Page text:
Four and a half hours later, Hal was back in a room. Nine days later, Hal was discharged and sent home for good.

NBC 5 was there during his first post-surgery follow-up visit at Baylor. He’s still weak from surgery and all the days in a hospital room, but the heart he now has in his chest beats strong.

“You wanna see it? I don’t mind showing it,” he said as he unzips his shirt to show the incision in his chest. The incision will heal, but will forever be a visible reminder of the operation that saved his life.

“He’s done phenomenally well,” Hall said. “It was all of that prep work before he even needed the transplant. He went into the surgery strong despite having a mechanical pump supporting him and he came out strong. The heart was working well right away."

shelley hall
NBC 5 News
Dr. Shelley Hall talks about her heart patient, Hal Jay, with NBC 5's Deborah Ferguson, in February 2023.

“We were blessed,” Ann said. “All the prayers. It seems all like a dream now, because when you look at him, basically he looks the same. He’s Hal Jay again.”

“A day or two after the surgery, it's like I was reborn. I can't wait to get back to work,” Hal said.

“Everybody goes through so much these days, but we got blessed and that's the hard part. Why?” Ann asked.

“I don't ever want to forget there's a family suffering somewhere, too, but maybe they're not because they give the gift of life to me,” Hal said.

Hal is unsure if he’ll meet the family of the donor. He’s been advised to concentrate on recovery for the first year.

“We do encourage them if they want to, to reach out to the donor family or the donor family reach out to the recipients. I think it's a very healing process for the two parties to meet,” Hall said.

As Hal and his wife wrestle with the question "Why him?" part of the answer may lie in a promise to be there for his family as long as he can.

NBC 5 News
Ann Harbuck, left, talks with NBC 5's Deborah Ferguson, right, about her husband's heart disease and eventual transplant, in February 2023.

“I remember coming out of surgery, briefly. I looked up and I said, “God, thank you so much.’ The next thing I did, I said, ‘Josh' and I was looking up. I said, ‘I’m not gonna be there yet. I got a few more years to watch the grandkids grow,’” Hal said as he wiped away tears.

“He just wants to watch our grandkids grow up and be with our family,” Ann said. “That’s really all we care about in life and talk about this.”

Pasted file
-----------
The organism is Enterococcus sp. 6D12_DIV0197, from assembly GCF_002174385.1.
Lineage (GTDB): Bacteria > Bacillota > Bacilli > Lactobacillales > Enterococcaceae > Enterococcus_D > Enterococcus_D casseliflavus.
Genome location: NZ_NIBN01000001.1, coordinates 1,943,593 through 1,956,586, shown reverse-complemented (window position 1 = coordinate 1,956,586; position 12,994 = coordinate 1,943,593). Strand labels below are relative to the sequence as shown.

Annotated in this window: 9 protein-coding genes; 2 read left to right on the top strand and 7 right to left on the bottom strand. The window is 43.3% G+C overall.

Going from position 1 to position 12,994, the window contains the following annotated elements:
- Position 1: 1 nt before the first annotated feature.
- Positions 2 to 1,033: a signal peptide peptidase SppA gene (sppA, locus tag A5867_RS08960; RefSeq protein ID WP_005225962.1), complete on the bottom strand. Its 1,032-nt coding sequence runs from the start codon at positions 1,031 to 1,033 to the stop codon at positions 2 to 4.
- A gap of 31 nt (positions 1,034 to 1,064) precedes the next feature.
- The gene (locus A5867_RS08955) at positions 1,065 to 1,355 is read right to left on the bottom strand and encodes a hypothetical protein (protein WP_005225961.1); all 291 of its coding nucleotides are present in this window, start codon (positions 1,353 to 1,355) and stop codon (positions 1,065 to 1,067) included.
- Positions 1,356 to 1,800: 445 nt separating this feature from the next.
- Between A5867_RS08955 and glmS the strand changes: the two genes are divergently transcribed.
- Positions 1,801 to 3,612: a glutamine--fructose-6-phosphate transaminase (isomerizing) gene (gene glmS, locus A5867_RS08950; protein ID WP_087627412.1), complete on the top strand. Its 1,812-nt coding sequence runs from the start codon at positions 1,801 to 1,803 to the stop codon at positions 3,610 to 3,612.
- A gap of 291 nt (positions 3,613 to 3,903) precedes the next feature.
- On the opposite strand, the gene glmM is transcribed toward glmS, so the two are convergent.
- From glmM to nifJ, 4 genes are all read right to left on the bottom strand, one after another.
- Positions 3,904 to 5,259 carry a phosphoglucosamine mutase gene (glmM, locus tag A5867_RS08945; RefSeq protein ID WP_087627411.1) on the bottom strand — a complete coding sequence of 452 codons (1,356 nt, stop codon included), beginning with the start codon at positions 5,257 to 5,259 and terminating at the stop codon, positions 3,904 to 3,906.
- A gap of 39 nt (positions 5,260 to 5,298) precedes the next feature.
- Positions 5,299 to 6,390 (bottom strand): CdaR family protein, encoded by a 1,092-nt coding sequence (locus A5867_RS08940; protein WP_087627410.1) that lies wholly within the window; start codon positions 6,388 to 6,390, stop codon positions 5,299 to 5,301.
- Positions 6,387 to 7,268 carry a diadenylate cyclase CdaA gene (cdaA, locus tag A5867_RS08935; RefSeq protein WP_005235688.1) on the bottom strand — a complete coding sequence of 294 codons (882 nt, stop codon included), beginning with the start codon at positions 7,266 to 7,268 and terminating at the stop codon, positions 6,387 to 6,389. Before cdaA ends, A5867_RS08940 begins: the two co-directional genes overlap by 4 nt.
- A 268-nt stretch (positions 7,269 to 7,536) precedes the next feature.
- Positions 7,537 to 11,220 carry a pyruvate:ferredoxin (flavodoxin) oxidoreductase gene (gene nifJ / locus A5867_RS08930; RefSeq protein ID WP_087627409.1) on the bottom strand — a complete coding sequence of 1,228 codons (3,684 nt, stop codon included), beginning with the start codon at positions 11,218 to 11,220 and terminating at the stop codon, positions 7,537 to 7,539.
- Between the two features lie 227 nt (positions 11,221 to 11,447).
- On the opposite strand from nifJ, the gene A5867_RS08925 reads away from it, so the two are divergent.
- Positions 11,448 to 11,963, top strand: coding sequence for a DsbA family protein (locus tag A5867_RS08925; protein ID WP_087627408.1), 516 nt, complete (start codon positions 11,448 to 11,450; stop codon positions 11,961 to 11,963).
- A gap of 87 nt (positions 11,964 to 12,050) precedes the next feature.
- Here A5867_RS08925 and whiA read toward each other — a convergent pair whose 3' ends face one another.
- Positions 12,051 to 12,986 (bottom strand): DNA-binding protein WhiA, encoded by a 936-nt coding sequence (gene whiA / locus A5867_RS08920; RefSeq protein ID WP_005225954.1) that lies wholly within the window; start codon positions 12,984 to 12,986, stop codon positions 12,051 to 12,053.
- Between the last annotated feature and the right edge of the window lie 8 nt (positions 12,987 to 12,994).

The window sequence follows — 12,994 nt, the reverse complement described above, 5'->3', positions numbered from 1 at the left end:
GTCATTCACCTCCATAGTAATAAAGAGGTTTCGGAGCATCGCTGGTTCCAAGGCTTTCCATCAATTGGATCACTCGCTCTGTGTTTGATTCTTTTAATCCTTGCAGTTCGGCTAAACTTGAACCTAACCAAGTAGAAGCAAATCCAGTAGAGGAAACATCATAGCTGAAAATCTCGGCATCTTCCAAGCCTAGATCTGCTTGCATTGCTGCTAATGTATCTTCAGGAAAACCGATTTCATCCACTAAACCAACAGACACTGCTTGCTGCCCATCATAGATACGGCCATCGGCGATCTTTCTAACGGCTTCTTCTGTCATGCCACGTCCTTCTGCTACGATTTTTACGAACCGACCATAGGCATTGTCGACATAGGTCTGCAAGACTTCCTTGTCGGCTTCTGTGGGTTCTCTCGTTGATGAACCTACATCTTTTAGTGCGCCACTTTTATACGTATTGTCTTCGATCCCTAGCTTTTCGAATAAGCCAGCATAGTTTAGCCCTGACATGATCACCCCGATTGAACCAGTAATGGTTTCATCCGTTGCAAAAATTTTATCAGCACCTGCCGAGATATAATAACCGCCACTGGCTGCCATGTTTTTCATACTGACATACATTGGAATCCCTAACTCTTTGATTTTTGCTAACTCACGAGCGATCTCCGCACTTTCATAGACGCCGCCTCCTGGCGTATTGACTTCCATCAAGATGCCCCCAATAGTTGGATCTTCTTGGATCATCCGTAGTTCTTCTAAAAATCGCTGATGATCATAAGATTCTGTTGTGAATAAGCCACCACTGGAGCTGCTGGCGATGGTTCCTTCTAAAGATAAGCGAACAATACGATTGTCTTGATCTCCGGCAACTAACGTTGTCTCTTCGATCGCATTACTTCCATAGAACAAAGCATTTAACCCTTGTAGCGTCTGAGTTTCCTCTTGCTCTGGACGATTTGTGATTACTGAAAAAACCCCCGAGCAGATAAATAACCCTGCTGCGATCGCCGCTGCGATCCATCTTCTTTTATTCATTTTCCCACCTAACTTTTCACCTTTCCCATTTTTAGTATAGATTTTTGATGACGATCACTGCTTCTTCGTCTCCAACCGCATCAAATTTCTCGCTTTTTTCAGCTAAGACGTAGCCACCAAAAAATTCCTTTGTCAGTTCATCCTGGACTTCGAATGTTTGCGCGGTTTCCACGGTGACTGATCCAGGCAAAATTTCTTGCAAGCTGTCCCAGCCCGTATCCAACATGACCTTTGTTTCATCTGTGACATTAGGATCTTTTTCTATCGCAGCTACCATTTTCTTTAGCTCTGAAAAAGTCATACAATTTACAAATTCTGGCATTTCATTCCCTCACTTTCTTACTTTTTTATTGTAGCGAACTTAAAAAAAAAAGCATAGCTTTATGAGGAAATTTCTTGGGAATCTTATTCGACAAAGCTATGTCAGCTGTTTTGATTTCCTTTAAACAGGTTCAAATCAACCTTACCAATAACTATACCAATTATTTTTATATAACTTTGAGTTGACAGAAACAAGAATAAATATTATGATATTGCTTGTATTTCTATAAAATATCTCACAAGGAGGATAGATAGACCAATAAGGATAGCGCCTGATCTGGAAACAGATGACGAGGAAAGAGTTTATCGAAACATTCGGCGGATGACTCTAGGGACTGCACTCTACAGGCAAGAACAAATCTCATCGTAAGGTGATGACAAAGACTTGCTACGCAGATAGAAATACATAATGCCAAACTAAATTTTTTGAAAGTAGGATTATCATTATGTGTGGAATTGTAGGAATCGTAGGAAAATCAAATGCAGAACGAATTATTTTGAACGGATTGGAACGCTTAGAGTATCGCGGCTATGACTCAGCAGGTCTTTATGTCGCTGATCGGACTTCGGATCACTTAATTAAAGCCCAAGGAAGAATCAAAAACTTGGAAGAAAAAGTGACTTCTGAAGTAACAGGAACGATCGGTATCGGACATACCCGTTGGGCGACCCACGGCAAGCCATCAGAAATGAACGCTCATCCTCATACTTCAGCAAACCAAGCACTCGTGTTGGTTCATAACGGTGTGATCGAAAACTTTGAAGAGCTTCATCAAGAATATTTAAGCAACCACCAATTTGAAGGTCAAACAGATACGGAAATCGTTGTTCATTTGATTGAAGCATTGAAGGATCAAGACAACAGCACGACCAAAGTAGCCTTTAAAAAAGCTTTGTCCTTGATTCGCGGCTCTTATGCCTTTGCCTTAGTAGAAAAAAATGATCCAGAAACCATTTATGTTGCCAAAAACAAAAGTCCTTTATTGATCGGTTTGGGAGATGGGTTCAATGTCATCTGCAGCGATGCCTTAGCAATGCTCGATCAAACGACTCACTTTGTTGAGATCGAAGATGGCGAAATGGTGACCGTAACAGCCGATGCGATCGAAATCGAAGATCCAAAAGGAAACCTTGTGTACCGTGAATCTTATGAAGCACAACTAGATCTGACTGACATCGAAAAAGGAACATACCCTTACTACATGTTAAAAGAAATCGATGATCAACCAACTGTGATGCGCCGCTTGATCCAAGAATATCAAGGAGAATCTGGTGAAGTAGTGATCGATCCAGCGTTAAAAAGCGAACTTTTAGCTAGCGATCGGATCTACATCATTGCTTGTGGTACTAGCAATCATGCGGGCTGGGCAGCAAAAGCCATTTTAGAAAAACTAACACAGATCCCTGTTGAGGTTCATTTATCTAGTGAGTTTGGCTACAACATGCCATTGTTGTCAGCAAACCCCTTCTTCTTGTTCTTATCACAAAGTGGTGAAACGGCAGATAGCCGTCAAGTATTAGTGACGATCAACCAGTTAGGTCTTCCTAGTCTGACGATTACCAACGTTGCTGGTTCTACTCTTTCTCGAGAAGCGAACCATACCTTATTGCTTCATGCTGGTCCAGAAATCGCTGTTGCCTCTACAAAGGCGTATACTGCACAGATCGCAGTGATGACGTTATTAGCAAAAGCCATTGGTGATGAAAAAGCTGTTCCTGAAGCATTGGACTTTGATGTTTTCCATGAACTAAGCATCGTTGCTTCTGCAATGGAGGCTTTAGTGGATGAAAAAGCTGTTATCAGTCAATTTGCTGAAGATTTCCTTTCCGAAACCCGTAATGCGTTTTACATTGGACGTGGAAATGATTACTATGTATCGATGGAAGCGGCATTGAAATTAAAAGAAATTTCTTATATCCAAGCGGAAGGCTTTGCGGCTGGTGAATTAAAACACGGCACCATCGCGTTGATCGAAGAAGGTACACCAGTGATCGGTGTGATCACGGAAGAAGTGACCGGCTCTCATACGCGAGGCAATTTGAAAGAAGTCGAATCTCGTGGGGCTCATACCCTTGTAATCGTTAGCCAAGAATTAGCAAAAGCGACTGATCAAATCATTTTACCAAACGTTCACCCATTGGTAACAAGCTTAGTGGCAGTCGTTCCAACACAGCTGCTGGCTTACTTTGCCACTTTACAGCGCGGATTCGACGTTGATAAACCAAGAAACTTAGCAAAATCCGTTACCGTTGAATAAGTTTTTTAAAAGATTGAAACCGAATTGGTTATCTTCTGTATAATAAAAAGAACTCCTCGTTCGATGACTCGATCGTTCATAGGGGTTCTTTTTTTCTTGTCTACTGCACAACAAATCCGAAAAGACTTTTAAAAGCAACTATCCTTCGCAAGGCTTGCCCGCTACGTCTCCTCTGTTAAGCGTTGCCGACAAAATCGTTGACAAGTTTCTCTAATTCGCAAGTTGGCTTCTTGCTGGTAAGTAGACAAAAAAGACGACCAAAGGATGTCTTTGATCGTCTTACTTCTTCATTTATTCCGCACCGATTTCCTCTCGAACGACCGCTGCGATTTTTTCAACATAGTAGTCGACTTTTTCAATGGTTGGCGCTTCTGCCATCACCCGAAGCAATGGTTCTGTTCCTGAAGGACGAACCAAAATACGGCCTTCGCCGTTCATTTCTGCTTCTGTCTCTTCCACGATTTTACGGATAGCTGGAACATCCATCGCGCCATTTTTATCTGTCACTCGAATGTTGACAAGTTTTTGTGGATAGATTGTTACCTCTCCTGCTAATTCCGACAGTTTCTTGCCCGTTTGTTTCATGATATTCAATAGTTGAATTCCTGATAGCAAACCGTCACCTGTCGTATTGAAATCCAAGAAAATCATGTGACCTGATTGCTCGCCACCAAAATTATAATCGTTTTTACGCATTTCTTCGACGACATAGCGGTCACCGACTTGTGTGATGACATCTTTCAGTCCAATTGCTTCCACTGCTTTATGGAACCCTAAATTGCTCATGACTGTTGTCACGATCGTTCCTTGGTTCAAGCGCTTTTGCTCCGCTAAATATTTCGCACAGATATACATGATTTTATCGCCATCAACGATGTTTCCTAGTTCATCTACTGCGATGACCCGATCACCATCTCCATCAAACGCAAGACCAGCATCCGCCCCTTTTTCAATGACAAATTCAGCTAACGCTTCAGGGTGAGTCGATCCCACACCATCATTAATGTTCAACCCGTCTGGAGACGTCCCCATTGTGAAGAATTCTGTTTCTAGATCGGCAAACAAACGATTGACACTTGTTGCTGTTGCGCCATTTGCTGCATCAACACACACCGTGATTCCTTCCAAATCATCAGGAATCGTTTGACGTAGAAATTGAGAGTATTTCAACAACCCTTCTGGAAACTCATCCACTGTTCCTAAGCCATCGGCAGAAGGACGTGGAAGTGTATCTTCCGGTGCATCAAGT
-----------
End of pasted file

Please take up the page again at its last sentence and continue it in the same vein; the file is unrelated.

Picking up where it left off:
“I’m looking for publicity. What I’m thankful for is that I can tell people about organ donation. It's so important, but you don't know it until you face it,” Hal said.

Organ donation, regular check-ups, gratitude, family and faith will be the messages Hal Jay will take to the mic when returns to the air on WBAP.

He's taking several medications, including a drug to prevent his body from rejecting his new organ. He'll also see the medical team regularly for the next year, but as his cardiologist puts it -- after 12 months it'll be like sending a kid off to college. She'll see him every three months.

Ann Harbuck
Hal Jay, left, with his wife Ann Harbuck, right, talks about organ donation after receiving a heart transplant in February 2023.


Registering to be an organ donor in Texas is quick and easy and can be done in a number of ways.

You can register online, at donatelifetexas.org -- the nonprofit that manages the state's registry -- in any of the following ways. By mail -- forms can be downloaded here; by visiting the Texas Department of Public Safety and selecting YES when you apply for or renew your driver's license or renew your vehicle; by checking a box when you get a hunting or fishing license online through the Texas Parks and Wildlife Department; or, if you're an iPhone user, by using the medID tab in the iPhone Health App.

When Texans apply for a new or renewed driver’s license, they are asked: “Would you like to join the organ donor registry?” But the actual means of donating organs isn’t nearly as easy as the sign-up. The Dallas Morning News reporter Nataly Keomoungkhoun explains in her report.